The decade of the 2010s was one of dramatic change, with some expected revolutions, e.g., the growing power of social media and millennials overtaking boomers in the workforce, and some unexpected ones, e.g., Donald Trump’s presidency and the Cubs winning the World Series. Here is a list of four compelling changes from the 2010s.
1. The Uber/Amazon/Googlization of society. Few experts in 2010 predicted that digital service mavericks Amazon (D.O.B. 1994), Google (1998), and Uber (2009) would revolutionize consumer behavior in the coming decade. You can thank them—and Netflix—for creating today’s increasingly on-demand society.
In only a decade the “Amazon effect” has revolutionized customer expectations for shopping. Nothing is affecting manufacturers more than Amazon’s distribution revolution, which incorporates robotics and machine learning to improve the productivity of order fulfillment and the best allocation of items across fulfillment centers. We’ve also seen the “uberization” of business—the conversion of services into discrete tasks that can be requested on-demand, particularly via an app. Manufacturers are leveraging this with on-demand manufacturing – companies connecting those who need machine time with manufacturers that have it. Finally, there is the “Googlization” of the economy—the expansion in, and impact of, search technologies that incorporate the mass collection of data for commercial use. In the industrial space, the data manufacturers collect provides increasingly valuable information on the needs of customers, tracking data on products to enhance their ability to serve those customers’ needs.
2. AI: No robot soldiers yet, but... While artificial intelligence wasn’t novel in 2010, the extent of the change was unexpected. Voice-controlled virtual assistants (VAs) took over America (Apple’s Siri in 2011, Amazon’s Alexa in 2014, Microsoft’s Cortana in 2014, Google Assistant in 2016). Already there are VAs available that can be posted at manufacturing workstations to provide employees real-time assembly instructions, warn of potential risks, validate execution of assembly tasks, and prevent human errors.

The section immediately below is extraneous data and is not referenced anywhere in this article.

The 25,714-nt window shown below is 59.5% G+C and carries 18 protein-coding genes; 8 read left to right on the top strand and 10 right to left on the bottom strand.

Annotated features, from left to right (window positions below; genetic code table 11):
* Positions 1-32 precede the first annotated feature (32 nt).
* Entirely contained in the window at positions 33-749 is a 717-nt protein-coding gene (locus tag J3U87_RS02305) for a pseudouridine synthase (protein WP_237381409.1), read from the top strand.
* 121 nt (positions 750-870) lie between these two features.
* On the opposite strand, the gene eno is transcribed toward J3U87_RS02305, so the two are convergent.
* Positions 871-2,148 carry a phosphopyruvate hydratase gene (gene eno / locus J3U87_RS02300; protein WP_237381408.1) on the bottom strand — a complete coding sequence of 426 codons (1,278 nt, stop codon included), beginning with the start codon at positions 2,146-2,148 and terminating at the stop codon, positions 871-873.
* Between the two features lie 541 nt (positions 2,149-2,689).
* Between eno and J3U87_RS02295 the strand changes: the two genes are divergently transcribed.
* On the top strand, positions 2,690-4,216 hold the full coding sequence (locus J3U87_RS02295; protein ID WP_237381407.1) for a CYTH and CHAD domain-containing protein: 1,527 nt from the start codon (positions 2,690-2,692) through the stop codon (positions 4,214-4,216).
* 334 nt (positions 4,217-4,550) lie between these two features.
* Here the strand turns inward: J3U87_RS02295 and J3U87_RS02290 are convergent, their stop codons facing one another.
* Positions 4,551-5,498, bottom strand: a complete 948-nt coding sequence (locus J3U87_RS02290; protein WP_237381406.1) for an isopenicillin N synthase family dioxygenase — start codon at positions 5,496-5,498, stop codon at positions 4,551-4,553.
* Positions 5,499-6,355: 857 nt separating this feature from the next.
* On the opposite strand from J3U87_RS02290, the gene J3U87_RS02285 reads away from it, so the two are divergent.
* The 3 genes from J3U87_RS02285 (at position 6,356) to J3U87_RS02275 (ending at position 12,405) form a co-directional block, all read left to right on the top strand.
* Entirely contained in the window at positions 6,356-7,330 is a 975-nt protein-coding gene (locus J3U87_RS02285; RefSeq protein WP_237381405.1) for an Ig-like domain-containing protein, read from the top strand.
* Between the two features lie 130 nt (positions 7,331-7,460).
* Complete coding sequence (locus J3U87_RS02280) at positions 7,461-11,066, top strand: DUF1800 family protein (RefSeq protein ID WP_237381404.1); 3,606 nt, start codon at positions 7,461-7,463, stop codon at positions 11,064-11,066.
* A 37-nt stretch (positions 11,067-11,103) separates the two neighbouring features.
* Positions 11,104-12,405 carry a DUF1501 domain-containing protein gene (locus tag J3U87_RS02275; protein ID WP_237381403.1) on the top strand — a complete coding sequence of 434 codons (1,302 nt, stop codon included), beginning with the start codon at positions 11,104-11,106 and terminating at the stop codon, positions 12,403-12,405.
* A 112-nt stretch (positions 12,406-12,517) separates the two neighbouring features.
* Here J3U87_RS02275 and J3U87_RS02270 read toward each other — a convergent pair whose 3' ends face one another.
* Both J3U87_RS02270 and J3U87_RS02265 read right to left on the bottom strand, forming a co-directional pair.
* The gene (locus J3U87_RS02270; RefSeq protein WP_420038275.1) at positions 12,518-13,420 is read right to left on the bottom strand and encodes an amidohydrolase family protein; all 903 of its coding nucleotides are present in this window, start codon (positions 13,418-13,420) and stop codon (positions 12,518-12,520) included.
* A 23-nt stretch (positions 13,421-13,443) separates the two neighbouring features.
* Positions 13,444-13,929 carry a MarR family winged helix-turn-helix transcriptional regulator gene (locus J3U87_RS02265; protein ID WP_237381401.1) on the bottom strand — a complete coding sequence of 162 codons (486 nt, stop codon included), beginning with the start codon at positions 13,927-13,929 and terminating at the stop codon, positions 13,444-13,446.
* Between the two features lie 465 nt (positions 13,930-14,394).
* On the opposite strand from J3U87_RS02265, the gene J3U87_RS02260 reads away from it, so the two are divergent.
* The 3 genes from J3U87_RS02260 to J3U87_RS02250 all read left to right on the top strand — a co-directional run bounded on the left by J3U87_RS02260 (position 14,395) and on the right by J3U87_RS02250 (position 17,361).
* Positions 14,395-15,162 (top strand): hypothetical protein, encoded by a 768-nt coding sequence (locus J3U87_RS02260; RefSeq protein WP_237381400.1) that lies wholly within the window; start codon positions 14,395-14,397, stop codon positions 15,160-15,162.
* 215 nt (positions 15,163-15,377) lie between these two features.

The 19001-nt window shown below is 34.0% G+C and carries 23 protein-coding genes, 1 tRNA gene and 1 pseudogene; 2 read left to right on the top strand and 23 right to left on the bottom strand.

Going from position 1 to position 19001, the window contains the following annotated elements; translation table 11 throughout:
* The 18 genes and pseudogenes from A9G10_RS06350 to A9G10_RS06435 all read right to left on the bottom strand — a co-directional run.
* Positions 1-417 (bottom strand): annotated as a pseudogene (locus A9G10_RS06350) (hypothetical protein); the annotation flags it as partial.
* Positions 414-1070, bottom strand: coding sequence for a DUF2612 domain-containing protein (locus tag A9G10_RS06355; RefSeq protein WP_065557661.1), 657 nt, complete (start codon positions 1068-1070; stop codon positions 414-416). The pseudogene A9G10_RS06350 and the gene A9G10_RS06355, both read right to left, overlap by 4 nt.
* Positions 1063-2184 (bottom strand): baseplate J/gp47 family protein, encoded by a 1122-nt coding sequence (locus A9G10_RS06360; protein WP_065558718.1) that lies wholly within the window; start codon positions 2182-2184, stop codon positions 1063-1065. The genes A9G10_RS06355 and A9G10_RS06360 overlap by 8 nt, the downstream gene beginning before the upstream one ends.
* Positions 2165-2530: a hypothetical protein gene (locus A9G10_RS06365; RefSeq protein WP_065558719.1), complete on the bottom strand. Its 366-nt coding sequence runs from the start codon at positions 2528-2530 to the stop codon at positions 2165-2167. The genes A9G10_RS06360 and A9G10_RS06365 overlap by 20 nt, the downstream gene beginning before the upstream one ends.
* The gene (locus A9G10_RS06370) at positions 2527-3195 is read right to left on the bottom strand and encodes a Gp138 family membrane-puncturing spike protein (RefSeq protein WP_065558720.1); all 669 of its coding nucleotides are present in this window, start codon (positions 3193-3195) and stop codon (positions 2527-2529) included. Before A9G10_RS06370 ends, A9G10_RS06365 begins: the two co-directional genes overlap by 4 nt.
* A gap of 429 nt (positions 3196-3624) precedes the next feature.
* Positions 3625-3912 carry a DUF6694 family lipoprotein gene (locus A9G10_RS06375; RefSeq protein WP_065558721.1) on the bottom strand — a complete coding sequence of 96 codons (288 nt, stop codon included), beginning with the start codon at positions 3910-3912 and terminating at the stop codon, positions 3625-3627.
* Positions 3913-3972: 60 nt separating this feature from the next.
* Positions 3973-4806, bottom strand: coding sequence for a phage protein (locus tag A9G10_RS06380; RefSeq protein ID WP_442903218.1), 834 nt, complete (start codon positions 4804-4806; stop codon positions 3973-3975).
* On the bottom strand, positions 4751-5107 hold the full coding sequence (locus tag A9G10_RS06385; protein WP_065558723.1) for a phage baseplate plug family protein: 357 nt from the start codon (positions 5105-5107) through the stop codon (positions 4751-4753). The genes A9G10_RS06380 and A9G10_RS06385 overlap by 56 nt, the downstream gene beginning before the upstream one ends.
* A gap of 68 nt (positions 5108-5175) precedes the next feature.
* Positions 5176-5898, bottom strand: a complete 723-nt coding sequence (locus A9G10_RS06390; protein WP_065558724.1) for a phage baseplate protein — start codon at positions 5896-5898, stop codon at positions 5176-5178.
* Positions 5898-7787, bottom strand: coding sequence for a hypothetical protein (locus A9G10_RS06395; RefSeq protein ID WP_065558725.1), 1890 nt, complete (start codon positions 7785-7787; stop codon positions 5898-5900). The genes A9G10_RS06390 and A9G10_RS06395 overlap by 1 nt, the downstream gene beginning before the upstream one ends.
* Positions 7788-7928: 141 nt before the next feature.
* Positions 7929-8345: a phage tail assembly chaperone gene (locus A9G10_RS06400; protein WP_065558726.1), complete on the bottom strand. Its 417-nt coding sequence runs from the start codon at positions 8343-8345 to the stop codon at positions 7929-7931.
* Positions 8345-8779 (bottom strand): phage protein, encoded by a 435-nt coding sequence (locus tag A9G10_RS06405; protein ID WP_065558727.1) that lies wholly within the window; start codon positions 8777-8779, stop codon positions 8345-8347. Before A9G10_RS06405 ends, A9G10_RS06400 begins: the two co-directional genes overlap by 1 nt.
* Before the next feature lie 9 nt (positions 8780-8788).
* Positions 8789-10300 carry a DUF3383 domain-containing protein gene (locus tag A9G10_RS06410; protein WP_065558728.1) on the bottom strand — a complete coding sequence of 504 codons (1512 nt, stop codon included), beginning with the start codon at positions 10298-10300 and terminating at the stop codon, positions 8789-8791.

That’s just the tip of the iceberg. AI also made significant advances with the rise in collaborative robots (cobots) in manufacturing, which due to their close proximity to humans require greater “intelligence” than industrial robots. Just over 11,000 cobots were sold globally in 2015. This year sales will top 150,000, a number that could quadruple by 2025.
Perhaps the broadest impact came with the advance in augmented reality, where a view of the real world is enhanced with computer-generated virtual elements. While not a new technology, in recent years AR has advanced enough to be adopted for industrial purposes. In 2013 the auto industry introduced AR apps to help service workers identify various parts and access step-by-step repair instructions. Now Google Glasses – which virtually disappeared for consumers – has with Microsoft HoloLens found a new home in factories and distribution centers further altering how manufacturers make and service things.
3. Connection, information, and entertainment through smartphones. Fifty years ago, Star Trek introduced the Tricorder, a multifunction hand-held device used for scanning and data analysis. Sounds a lot like today’s smart phone, which in the last decade overtook “dumb” phones in worldwide sales and became significantly more powerful than the supercomputers of 2009.
Mobile phones have become our primary means of connection to the web and to each other, and increasingly a device used in business operations. Early in the decade, smartphones became the go-to tool in supply chain and logistics operations to track assets and shipments, conduct transactions, and collaborate with third parties. Now with smart factories on the rise, shop-floor managers are looking to use mobile devices to help employees track and communicate in real-time with machines.
4. Expansion of the Internet of Things. The term “Internet of Things” has been around for more than two decades, but the vision for its potential has dramatically changed. Today, there are about 20 billion physical devices globally connected to the internet, collecting and sharing data, enabling devices to communicate real-time data without human involvement. In 2010, we envisioned connectivity for temperature controls, refrigerators, and electricity usage. Today, that vision has expanded to digital sensors that enable industrial equipment to be inspected and repaired remotely to smart factories . Smart factories incorporate flexible systems that can self-optimize performance across a broader network of facilities, suppliers, and partners, self-adapt to and learn from new conditions in near-to-real time, and autonomously run entire production processes.
What a decade. I can’t wait to see what the next one brings.
Stephen Gold is president and CEO of MAPI, the Manufacturer's Alliance for Productivity and Innovation.